That increase in petroleum imports accounts for 70 per cent of the overall rise in imports. Oil volume was up by five per cent, perhaps a leap-year quirk with an extra day in February, but prices were up by 63 per cent. Look at it in another way – if oil prices had simply stayed where they were in early 2007, the US deficit would have been trending down by 12 per cent instead of rising by nine per cent.

If the US had the kind of strong leadership and political will that critics like to tell the Japanese that they need, it would change this situation. Americans are addicted to oil. The relatively modest increases so far at the petrol pump produce endless whining but minimal change in the behaviour of motorists, air travellers and the like.
 
Since the crude oil price is only part of the total price of petrol, with refining, distribution and tax accounting for the rest, even when crude rockets in price, petrol rises more moderately. The unaided price signal is not strong enough to curb demand.

The US accounts for about 25 per cent of world consumption and uses far more per head than Europeans do. That makes the country at least as responsible for the price of oil as anyone else. 

If Americans would cut fuel usage significantly, the world price would fall sharply and the US would make a huge dent in its chronic balance of payments deficit. There would also be some job creation in the transition.

The solution is obvious. Opinion columnists, notably Thomas Friedman in the New York Times, have urged it for years. There is nothing to stop the US from doing as the Europeans do: charging a high sales tax on petrol and other fuels to shock consumers into conserving. 

It would take on the order of a 100 per cent tax to get people’s attention and make them change the behaviour that determine the amount of fuel that they consume. It would be easy enough to rebate the petrol tax increase back to the public by cutting payroll tax. That would be fairest to lower-income workers and would leave them no worse off, just with an incentive to use oil wisely. Between car-pooling, using mass transit, living closer to work, buying fuel-efficient cars and cutting out marginal trips, the potential for the gas-guzzling American to become more of a gas sipper is enormous.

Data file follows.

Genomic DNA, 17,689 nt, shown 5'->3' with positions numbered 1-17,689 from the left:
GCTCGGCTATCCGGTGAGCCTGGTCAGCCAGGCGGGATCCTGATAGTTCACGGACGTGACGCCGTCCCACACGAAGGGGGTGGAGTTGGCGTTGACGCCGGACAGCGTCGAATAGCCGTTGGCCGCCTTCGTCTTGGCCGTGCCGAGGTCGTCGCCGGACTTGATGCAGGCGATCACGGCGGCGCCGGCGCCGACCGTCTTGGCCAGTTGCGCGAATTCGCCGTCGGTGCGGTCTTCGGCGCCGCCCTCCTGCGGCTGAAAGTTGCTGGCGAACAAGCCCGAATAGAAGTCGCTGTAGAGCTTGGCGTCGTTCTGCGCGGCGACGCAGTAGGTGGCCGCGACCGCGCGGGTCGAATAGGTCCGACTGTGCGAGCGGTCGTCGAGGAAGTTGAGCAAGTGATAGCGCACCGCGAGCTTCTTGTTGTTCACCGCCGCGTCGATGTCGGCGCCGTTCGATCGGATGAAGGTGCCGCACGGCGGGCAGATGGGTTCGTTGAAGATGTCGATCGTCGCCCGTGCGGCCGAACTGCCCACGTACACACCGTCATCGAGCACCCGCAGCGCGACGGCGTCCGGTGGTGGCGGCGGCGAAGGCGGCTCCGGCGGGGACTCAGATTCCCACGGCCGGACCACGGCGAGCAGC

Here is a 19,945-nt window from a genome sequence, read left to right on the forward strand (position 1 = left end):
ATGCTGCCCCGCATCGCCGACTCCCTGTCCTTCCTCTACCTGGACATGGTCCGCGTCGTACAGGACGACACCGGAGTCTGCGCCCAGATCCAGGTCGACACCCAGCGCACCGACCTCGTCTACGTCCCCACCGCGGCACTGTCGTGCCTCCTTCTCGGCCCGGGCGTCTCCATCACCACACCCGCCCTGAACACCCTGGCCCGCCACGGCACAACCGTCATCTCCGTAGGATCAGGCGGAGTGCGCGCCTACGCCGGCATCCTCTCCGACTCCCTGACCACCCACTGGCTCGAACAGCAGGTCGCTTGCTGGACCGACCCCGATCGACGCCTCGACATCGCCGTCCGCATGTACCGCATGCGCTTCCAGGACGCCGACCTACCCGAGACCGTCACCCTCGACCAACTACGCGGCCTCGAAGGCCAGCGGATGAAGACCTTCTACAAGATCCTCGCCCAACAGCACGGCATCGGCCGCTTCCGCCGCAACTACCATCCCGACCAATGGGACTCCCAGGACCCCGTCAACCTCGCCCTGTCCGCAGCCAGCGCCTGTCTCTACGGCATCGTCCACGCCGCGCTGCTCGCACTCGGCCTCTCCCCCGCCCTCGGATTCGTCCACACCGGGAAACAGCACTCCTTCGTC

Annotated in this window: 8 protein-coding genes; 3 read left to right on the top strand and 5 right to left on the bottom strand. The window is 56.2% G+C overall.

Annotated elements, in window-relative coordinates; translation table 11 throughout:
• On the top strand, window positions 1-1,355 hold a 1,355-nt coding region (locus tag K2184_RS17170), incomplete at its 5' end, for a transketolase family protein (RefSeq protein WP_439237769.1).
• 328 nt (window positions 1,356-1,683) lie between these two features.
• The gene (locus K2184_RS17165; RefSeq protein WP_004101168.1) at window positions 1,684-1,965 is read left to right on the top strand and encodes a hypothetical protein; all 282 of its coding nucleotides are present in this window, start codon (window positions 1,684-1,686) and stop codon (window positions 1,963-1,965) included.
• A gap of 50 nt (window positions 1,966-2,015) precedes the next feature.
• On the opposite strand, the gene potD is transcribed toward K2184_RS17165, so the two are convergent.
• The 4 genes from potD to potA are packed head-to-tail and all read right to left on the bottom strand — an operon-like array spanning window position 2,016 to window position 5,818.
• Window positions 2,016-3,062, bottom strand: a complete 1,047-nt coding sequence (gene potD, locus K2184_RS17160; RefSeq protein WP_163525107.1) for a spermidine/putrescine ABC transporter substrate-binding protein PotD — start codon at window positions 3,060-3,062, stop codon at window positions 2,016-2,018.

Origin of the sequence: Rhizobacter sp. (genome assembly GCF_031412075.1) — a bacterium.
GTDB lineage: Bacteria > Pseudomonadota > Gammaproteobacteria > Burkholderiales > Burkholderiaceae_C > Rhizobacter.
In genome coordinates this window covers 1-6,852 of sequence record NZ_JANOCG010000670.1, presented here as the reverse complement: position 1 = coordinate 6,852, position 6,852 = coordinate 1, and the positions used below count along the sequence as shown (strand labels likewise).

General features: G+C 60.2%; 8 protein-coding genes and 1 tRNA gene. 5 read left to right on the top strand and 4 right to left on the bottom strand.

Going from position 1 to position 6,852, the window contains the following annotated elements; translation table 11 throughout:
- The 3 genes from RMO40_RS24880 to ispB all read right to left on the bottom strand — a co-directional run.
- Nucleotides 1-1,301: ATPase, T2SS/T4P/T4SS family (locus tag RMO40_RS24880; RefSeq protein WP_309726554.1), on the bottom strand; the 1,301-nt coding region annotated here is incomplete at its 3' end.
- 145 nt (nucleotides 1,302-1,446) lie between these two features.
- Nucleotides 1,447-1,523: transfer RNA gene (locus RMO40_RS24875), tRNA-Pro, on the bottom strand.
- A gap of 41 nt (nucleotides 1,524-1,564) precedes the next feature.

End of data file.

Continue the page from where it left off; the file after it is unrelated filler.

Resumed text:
Beyond petrol, Americans could conserve oil by insulating their homes better and being more sparing with thermostat settings for air-conditioning and central heating. Designing and making hybrid cars and insulating houses would create jobs, and so would building nuclear power plants.

Free-market economists object that such an oil tax would distort consumer choice and reduce “welfare.” But if the pure economics model worked, the US would not be able to borrow its way into chronic deficit in the first place. Also, the suburban sprawl and car culture, built up over more than half a century, distort choice, too. Rebating payroll tax would eliminate a different distortion.

Readers of this column whose own welfare is linked to high oil prices can rest easy.  American politicians will do nothing to upset the status quo. It helps that big oil corporations fund politicians and that there are cosy relationships between the current administration and oil-producing nations.

However, the strongest assurance that the US will not impose a demand-changing petrol tax is that politicians lack the nerve to ask the public to sacrifice and the credibility to explain the need for it. A few days ago, the Republican presidential candidate, John McCain, once known for straight talk, pandered to motorists who are irked by pump prices.